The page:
Inventor Tim Jenison searches for the tools that might have been behind Vermeer’s photorealistic technique.
Directed by Penn Jillette
Opens at the Charles Theatre March 7
When you take a traditional drawing class, you’re taught the importance of observing what you’re drawing—all of the subject’s intimate, intricate details as a form in space. Between your eye looking from a distance, your brain translating, and your hand drawing, information is inevitably lost. That’s why it’s much easier to draw from a photograph a few inches away from your drawing.
In 17th-century Delft, of course, Johannes Vermeer did not have a camera. In the centuries before photography, artists often worked from direct observation, memory, or imagination. In the book Secret Knowledge, David Hockney argues that paintings began to look more realistic in this era because artists were secretly using optical devices like the camera obscura, in which a still life or figure is projected upside down onto a wall through a lens into a dark, enclosed space. Into this discussion comes Tim’s Vermeer, a documentary suggesting the Dutch painter was less a highly skilled draughtsman and more of an inventor.
Vermeer’s few known works (there are only about 34 paintings that are officially attributed to him) all share an uncannily photographic quality; “It seems like more than paint on canvas, it seems to glow, like an image on a movie screen,” offers the film’s director and narrator, showman Penn Jillette. The paintings are so full of highly rendered detail and realistic light that it seems impossible Vermeer didn’t use any optical tools. X-ray scans show no preliminary sketches under his paintings, though, and while Dutch artists of the time kept written records of their training, no such record exists for Vermeer. Is he a self-taught savant, or was he mining other, more scientific resources for his painting process?
Tim Jenison is a modest, self-proclaimed technology geek with a gray beard, disheveled hair, and a constantly furrowed brow. He has always been curious about how things work. As a kid, he disassembled and fixed a broken player-piano, and then taught himself how to play music by slowing it down. In the ’90s he became a computer and video pioneer, inventing Video Toaster, a program that converts PCs into TV studios for live broadcasting, and LightWave, an Emmy-winning software program for rendering 3-D images.
It’s the inventor in Jenison that draws him to seek out the inventor in Vermeer, feeling kinship with him. He resolves to tease out the mystery behind the painter’s photorealistic technique—centuries ahead of its time—and paint his own reproduction of one of Vermeer’s works, reminding us all the while that he is not at all a painter.
Jenison begins experimenting. He sets up a camera obscura but finds that, while it helps with the drawing, it’s impossible to match colors accurately, since the only light in the dark room is the projected image. After traveling to London to see some Vermeer paintings in person, he’s sure there must be a way to match the colors of the painting to the colors of the room using 17th-century technology. He starts with the foggy idea of comparing two colors with a mirror, which eventually leads to a simple-enough contraption. The subject is set up perpendicular to the painting surface, and a mirror is set up at a 45-degree angle between them, facing the subject. As the mirror hovers above the painting surface, Jenison is able to simultaneously see the edge of the mirror’s reflection and the surface, making the process a purely objective one of matching color and tone.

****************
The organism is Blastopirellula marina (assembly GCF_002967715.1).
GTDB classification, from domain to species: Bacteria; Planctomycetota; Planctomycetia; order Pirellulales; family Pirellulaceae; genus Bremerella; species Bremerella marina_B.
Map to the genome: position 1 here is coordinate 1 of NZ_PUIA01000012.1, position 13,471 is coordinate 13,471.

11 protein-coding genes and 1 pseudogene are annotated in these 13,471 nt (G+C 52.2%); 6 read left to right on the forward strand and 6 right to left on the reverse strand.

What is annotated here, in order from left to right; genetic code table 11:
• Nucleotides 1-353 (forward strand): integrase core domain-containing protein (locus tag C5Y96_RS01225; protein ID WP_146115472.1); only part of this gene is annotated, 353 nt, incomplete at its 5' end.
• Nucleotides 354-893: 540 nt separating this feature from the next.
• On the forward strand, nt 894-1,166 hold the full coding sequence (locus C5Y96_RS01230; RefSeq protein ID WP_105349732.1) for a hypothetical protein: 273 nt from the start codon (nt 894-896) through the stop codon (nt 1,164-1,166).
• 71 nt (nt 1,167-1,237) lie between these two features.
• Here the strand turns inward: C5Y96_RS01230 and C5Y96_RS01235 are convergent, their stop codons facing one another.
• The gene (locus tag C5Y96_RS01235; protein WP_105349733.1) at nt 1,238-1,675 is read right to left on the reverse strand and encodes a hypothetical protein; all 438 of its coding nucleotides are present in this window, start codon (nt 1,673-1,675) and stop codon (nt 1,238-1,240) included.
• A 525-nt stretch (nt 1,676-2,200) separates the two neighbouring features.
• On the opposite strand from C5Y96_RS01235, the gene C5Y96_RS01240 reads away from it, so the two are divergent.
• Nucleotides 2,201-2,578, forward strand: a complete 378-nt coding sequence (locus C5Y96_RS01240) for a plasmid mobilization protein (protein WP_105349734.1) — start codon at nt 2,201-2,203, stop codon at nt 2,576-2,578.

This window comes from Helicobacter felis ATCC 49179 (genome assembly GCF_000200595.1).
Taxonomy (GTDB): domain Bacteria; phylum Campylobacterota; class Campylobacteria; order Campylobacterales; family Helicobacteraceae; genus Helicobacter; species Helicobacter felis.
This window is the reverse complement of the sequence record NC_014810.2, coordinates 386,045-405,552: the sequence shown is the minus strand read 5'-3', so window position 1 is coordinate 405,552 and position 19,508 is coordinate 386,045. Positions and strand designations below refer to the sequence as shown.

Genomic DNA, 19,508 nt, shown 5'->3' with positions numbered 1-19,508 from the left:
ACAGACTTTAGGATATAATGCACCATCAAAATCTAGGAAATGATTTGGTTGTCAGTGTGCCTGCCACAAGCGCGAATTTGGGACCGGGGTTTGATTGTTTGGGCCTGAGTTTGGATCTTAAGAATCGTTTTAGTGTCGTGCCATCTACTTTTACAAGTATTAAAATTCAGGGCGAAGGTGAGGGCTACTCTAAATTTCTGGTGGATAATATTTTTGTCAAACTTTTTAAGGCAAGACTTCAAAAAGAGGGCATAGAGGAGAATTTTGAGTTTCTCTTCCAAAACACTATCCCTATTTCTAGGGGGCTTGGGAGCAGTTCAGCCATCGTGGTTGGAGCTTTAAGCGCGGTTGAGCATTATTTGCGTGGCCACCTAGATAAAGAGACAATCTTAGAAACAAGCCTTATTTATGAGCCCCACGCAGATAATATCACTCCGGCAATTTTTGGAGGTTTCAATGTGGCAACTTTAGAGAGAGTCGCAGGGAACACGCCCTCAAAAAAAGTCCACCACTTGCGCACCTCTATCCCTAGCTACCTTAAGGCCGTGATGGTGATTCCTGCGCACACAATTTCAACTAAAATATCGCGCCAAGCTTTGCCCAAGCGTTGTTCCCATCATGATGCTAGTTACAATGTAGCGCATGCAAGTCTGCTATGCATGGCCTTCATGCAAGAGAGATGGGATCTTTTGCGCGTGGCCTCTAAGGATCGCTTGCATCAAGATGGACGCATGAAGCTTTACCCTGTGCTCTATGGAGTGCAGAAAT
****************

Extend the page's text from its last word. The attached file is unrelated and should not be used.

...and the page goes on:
Next, he gets to work constructing his own scale model of “The Music Lesson.” He chooses this painting because of its complex completeness; you can deduce the size of the window in relation to the figures, and you can reconstruct the specific furniture and instruments. Jenison travels to Delft to further study Vermeer’s actual working conditions, the north-facing light, and the architecture. Scenic views of Delft are cut between shots of Jenison learning to make paint (only the pigments Vermeer would’ve had access to), commissioning a ceramicist to make an exact replica of the white pitcher in “The Music Lesson,” and even taking measurements of the chair that Vermeer used in the painting.
It takes over half a year for Jenison and his small team to construct everything. Somewhat frantic shots focus mostly on Jenison making plaster casts, woodworking, using a 3-D modeling program. He tinkers with a lens and mirror. Finally, he paints. A camera set up above his worktable documents his deliberate color-mixing and his fastidious hand-painting of slow, straight, and ornate lines. We watch his results take shape slowly.
Jillette, part of whose claim to fame is his skepticism, concludes in the film that Jenison transforms Vermeer into a “fathomable genius.” For some, this may strip away the magic of his paintings. But art is about problem-solving, and for Vermeer, perhaps, the problem was perception. The film celebrates inventors like Jenison and Vermeer as creative problem-solvers. While piecing together the puzzle of the artist’s technique, Jenison immerses himself in this pursuit of understanding. And in so doing, he gives us a new way to look at Vermeer, allowing us to blur the distinctions between art and science.
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